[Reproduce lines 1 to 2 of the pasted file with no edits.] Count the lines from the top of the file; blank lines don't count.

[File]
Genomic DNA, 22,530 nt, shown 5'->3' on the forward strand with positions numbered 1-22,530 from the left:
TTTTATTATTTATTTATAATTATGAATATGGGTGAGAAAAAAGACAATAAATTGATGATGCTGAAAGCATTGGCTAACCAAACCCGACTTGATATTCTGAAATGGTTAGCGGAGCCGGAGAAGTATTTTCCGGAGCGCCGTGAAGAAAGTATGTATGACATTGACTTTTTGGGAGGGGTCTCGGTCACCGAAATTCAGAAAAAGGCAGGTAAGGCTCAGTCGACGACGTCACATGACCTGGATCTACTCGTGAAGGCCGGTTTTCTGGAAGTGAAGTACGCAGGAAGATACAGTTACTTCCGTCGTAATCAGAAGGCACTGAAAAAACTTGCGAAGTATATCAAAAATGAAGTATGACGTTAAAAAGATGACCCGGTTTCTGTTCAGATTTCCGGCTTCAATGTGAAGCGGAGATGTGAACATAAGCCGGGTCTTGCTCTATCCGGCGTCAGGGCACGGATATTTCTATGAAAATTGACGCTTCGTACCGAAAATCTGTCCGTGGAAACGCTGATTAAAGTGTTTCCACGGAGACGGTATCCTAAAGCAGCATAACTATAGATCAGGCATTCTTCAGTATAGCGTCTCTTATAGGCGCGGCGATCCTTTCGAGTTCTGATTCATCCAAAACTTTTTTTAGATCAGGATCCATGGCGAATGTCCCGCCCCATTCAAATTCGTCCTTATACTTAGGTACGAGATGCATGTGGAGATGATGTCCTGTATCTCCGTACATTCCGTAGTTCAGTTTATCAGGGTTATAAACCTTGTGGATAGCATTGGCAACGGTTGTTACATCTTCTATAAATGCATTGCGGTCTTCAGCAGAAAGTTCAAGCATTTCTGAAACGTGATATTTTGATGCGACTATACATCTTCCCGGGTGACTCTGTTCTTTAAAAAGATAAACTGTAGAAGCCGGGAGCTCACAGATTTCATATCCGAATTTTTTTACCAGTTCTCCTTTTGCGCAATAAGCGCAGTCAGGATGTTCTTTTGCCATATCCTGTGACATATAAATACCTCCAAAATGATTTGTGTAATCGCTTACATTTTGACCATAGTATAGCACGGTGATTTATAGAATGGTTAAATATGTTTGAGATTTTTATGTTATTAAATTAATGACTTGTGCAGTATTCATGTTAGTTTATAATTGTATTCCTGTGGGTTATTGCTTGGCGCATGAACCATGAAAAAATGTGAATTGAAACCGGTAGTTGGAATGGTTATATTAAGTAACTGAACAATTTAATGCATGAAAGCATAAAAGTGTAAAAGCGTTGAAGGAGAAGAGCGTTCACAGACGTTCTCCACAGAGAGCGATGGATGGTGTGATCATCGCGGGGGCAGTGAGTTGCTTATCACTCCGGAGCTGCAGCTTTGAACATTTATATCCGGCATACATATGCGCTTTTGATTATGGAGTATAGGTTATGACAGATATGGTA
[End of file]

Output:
Genomic DNA, 22,530 nt, shown 5'->3' on the forward strand with positions numbered 1-22,530 from the left:
TTTTATTATTTATTTATAATTATGAATATGGGTGAGAAAAAAGACAATAAATTGATGATGCTGAAAGCATTGGCTAACCAAACCCGACTTGATATTCTGAAATGGTTAGCGGAGCCGGAGAAGTATTTTCCGGAGCGCCGTGAAGAAAGTATGTATGACATTGACTTTTTGGGAGGGGTCTCGGTCACCGAAATTCAGAAAAAGGCAGGTAAGGCTCAGTCGACGACGTCACATGACCTGGATCTACTCGTGAAGGCCGGTTTTCTGGAAGTGAAGTACGCAGGAAGATACAGTTACTTCCGTCGTAATCAGAAGGCACTGAAAAAACTTGCGAAGTATATCAAAAATGAAGTATGACGTTAAAAAGATGACCCGGTTTCTGTTCAGATTTCCGGCTTCAATGTGAAGCGGAGATGTGAACATAAGCCGGGTCTTGCTCTATCCGGCGTCAGGGCACGGATATTTCTATGAAAATTGACGCTTCGTACCGAAAATCTGTCCGTGGAAACGCTGATTAAAGTGTTTCCACGGAGACGGTATCCTAAAGCAGCATAACTATAGATCAGGCATTCTTCAGTATAGCGTCTCTTATAGGCGCGGCGATCCTTTCGAGTTCTGATTCATCCAAAACTTTTTTTAGATCAGGATCCATGGCGAATGTCCCGCCCCATTCAAATTCGTCCTTATACTTAGGTACGAGATGCATGTGGAGATGATGTCCTGTATCTCCGTACATTCCGTAGTTCAGTTTATCAGGGTTATAAACCTTGTGGATAGCATTGGCAACGGTTGTTACATCTTCTATAAATGCATTGCGGTCTTCAGCAGAAAGTTCAAGCATTTCTGAAACGTGATATTTTGATGCGACTATACATCTTCCCGGGTGACTCTGTTCTTTAAAAAGATAAACTGTAGAAGCCGGGAGCTCACAGATTTCATATCCGAATTTTTTTACCAGTTCTCCTTTTGCGCAATAAGCGCAGTCAGGATGTTCTTTTGCCATATCCTGTGACATATAAATACCTCCAAAATGATTTGTGTAATCGCTTACATTTTGACCATAGTATAGCACGGTGATTTATAGAATGGTTAAATATGTTTGAGATTTTTATGTTATTAAATTAATGACTTGTGCAGTATTCATGTTAGTTTATAATTGTATTCCTGTGGGTTATTGCTTGGCGCATGAACCATGAAAAAATGTGAATTGAAACCGGTAGTTGGAATGGTTATATTAAGTAACTGAACAATTTAATGCATGAAAGCATAAAAGTGTAAAAGCGTTGAAGGAGAAGAGCGTTCACAGACGTTCTCCACAGAGAGCGATGGATGGTGTGATCATCGCGGGGGCAGTGAGTTGCTTATCACTCCGGAGCTGCAGCTTTGAACATTTATATCCGGCATACATATGCGCTTTTGATTATGGAGTATAGGTTATGACAGATATGGTA